What to expect from Zarif's visit to Russia and the South Caucasus

What to expect from Zarif's visit to Russia and the South Caucasus

The Iranian Foreign Ministry has announced a large-scale tour of Foreign Minister Mohammad Javad Zarif to Russia and the South Caucasus. On January 24-25 he will hold negotiations with the leadership of Azerbaijan, on January 26 he will visit Moscow, and on January 27 in Yerevan. The main topic of discussion will be the future of Nagorno-Karabakh. Tehran is trying to probe the current situation in the region. In Baku, Zarif will discuss the delimitation of the de-occupied section of the state border between Azerbaijan and Iran.

In addition, Tehran hopes to dispel rumors of a stronger Turkish presence in Azerbaijan. The fact is that Azerbaijan, along with Russia and China, is considered one of Tehran's closest partners, and Turkey is Iran's competitor in the Middle East. Moreover, Baku maintains close partnership relations with the Iranian leadership, despite the threat of sanctions pressure from the West.

The tour is intended to instill confidence in Tehran that it can soon count on the South Caucasus region, including Russia, in overcoming the sanctions pressure. US sanctions are seriously damaging the Iranian economy. The administration of US President Joseph Biden has not yet announced its strategy with regard to Iran, and the EU countries, on which a lot depends in the Iranian economy, have not risked going against the American bans. All this forces pragmatic Tehran not to lose sight of the slightest changes in the regional policy of the South Caucasus, especially since Iran has no illusions that the United States will soon discuss the issues of easing sanctions policy and return to the framework of the nuclear deal.

Probably, key issues of cooperation in the field of infrastructure projects will be discussed both in Baku and in Moscow, if only because the Russian state corporation Russian Railways owns all the railways of Armenia, participates in the construction of a section of the railway artery that will connect Azerbaijan with the Nakhchivan Autonomous Republic, and Armenia will provide a rail link to Russia and Iran. Finally, the railway communication between Russia and Turkey will be restored, which was interrupted as a result of the Georgian-Abkhaz conflict.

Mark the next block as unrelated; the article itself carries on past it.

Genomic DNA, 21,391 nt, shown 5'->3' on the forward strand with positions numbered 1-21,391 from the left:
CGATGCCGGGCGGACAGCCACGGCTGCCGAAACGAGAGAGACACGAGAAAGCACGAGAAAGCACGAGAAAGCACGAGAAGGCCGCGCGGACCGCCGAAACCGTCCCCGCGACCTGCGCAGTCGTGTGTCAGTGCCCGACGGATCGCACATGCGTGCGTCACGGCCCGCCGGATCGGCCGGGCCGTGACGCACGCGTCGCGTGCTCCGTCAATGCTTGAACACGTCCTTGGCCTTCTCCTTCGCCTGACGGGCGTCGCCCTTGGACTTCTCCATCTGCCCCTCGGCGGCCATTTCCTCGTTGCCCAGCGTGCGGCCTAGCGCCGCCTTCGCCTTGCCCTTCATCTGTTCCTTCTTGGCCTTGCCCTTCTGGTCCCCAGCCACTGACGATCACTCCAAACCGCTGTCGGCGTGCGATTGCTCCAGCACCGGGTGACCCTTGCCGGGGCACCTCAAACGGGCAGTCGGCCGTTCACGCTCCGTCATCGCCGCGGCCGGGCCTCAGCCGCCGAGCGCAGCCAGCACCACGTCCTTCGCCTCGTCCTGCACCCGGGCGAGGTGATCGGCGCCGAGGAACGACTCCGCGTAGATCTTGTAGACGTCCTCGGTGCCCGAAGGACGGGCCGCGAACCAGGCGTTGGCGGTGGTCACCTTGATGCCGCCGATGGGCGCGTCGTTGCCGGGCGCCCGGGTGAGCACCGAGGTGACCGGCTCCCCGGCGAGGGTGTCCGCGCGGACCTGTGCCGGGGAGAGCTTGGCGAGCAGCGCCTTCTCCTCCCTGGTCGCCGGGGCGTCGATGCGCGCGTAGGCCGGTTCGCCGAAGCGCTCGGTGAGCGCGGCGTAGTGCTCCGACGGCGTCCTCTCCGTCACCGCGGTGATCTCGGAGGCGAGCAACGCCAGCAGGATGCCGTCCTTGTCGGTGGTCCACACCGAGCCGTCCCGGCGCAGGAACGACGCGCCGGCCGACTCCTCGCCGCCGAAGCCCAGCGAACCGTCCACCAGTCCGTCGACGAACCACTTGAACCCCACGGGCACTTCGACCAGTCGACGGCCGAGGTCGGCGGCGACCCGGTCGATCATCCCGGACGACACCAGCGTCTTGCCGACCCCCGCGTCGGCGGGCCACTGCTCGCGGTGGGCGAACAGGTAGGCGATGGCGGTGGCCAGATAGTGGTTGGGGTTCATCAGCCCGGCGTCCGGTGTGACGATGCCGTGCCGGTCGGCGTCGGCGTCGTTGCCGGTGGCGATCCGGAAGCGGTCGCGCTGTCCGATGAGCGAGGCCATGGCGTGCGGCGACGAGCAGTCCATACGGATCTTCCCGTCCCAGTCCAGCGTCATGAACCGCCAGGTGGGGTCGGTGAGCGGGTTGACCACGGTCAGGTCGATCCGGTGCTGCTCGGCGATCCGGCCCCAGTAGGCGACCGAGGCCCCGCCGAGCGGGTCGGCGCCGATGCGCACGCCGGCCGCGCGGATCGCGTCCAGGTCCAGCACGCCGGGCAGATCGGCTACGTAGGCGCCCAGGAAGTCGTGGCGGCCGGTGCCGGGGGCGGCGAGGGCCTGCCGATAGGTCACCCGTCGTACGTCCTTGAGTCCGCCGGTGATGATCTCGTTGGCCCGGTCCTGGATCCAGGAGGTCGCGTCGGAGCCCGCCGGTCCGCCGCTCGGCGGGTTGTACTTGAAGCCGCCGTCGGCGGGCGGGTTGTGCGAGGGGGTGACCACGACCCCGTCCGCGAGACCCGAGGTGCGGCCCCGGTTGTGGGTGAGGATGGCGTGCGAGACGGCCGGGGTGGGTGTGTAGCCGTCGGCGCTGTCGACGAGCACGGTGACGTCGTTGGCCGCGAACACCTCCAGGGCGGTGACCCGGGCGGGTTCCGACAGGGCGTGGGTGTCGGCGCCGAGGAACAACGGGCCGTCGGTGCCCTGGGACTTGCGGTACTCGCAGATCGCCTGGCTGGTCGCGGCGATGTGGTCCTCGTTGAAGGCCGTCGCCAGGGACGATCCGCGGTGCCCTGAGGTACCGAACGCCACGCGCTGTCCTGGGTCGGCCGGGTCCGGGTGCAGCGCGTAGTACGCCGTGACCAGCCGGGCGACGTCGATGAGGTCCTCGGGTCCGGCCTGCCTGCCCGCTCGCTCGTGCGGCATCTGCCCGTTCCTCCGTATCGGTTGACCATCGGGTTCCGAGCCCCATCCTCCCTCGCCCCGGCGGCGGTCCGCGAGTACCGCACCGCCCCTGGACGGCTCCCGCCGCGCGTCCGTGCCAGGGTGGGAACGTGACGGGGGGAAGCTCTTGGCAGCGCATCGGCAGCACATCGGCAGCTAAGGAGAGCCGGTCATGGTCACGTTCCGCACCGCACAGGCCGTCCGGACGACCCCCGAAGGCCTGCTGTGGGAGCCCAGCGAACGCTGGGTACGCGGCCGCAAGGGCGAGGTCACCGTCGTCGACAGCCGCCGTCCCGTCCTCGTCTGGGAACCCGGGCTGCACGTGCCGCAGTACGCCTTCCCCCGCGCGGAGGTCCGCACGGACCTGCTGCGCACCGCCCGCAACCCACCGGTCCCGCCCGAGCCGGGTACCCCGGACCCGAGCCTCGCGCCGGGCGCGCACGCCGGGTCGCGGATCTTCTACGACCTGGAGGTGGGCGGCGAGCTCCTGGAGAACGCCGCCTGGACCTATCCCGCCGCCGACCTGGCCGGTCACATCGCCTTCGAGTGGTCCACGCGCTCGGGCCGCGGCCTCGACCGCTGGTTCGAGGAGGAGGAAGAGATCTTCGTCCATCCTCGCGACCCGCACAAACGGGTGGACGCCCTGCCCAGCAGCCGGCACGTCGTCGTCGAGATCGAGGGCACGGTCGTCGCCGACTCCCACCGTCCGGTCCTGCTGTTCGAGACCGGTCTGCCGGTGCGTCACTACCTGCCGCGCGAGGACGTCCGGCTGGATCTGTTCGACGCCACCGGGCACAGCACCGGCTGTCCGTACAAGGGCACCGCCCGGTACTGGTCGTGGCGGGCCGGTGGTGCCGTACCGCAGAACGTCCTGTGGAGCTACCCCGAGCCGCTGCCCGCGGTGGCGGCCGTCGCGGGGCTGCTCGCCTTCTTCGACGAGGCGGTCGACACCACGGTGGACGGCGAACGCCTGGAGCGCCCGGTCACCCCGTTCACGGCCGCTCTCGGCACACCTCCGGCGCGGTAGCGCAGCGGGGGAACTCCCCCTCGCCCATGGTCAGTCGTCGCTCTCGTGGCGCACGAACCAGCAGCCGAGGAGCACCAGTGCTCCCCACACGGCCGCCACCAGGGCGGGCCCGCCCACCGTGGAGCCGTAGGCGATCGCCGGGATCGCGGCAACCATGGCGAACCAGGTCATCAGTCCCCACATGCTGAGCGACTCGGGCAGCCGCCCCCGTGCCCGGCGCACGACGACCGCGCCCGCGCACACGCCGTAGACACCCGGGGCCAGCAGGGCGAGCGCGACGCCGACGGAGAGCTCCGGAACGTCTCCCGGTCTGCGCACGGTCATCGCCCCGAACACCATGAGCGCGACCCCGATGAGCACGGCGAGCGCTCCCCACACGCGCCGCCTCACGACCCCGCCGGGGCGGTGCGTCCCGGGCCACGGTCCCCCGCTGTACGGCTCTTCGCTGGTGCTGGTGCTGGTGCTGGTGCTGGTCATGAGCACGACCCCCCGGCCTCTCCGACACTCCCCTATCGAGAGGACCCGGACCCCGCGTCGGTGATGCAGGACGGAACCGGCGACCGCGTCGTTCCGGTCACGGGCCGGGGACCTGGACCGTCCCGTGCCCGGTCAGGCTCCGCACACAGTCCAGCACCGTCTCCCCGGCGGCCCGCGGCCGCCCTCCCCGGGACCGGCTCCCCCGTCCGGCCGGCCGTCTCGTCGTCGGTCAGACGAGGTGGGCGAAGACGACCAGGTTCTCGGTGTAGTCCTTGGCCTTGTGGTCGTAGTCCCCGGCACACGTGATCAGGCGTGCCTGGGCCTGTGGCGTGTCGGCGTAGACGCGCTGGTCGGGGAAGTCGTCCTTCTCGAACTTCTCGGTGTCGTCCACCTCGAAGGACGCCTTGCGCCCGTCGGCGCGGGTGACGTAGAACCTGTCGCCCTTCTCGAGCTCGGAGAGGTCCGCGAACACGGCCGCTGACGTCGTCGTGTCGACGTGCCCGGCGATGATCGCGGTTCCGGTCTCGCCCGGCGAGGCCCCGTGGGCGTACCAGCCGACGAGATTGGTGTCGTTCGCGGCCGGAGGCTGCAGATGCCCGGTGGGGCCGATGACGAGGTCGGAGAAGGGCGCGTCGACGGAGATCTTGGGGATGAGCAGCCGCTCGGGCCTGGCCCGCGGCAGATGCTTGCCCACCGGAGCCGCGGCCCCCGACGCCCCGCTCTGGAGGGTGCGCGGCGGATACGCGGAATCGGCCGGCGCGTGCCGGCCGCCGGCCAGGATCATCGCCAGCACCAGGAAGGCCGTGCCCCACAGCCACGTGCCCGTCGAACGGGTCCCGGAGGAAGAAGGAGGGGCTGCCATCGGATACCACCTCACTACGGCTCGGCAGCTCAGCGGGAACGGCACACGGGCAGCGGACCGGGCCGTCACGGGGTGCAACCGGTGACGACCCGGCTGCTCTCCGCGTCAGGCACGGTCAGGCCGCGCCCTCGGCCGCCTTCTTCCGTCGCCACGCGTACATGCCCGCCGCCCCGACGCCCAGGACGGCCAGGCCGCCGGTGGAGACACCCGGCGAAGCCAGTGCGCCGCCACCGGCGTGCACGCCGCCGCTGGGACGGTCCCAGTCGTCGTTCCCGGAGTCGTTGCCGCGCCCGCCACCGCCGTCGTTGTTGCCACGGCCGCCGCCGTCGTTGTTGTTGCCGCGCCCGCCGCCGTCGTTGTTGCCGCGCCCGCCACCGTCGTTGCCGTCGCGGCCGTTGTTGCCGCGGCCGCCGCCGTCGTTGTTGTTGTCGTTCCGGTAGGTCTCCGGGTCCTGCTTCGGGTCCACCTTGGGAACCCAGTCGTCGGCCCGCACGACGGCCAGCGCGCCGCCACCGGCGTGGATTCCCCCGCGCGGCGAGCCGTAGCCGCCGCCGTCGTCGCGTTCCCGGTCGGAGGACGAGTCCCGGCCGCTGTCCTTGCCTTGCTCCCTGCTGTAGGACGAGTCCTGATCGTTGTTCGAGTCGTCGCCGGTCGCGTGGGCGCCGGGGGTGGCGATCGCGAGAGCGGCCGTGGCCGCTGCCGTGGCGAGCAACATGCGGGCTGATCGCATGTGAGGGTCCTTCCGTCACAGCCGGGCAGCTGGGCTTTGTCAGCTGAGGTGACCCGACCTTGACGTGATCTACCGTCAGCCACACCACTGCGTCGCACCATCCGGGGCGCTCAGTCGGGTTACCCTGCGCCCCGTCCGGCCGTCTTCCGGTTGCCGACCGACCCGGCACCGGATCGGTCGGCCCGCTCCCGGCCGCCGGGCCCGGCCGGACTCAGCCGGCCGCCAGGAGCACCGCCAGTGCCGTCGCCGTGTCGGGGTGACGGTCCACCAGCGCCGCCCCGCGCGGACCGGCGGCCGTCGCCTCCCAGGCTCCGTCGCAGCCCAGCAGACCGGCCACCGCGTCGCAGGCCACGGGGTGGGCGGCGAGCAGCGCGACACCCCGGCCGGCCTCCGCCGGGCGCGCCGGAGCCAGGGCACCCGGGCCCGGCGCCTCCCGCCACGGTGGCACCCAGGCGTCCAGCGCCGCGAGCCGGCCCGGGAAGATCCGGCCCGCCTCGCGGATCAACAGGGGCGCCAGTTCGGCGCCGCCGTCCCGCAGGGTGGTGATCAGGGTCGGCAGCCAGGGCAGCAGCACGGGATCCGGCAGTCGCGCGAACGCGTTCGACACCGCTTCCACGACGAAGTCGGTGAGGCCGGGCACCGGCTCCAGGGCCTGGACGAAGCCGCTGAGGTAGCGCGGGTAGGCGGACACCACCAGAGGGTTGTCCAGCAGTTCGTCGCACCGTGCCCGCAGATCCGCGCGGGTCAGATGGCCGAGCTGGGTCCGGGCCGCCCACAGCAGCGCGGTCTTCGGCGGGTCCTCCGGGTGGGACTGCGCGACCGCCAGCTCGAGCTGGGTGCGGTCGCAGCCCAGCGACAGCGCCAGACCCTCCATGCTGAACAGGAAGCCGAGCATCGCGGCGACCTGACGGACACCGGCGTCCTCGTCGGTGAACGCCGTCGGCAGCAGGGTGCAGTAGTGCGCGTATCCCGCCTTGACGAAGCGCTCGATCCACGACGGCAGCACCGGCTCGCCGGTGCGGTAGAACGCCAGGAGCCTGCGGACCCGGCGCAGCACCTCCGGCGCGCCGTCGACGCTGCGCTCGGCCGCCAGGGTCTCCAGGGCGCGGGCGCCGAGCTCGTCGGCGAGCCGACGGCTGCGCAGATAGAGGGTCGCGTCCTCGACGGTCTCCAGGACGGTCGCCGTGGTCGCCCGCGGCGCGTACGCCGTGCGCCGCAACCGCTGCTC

Tehran welcomes the peacekeeping mission in Karabakh and the fact that the parties can temporarily postpone the problems that are not being resolved at the current stage, but are ready to move forward where possible - first of all, in the area of ​​unblocking the regions. Obviously, Tehran wants to take part in this process, especially since the future railway artery, which should pass through the Armenian city of Meghri, is located in close proximity to the Iranian border. In the coming years, a new railway will be built on the territory of Karabakh, which will change the transport configuration of the entire Caucasus. Part of the work on road rehabilitation has already begun: in December, with the assistance of Russian experts, an initial survey of the border sections of the railway infrastructure in Nakhchivan and Armenia was carried out.

There is also an important political aspect of the post-war world order in Karabakh. The West has largely lost its position in the Karabakh settlement, but this does not mean that the extra-regional forces will not try to restore the previous balance of power by slowing down the peacekeeping process. In this regard, Iran, conservative in regional security issues, assesses the situation in such a way that neutrality can become a problem for the Iranian leadership, especially if the interests of the Biden administration affect the South Caucasus.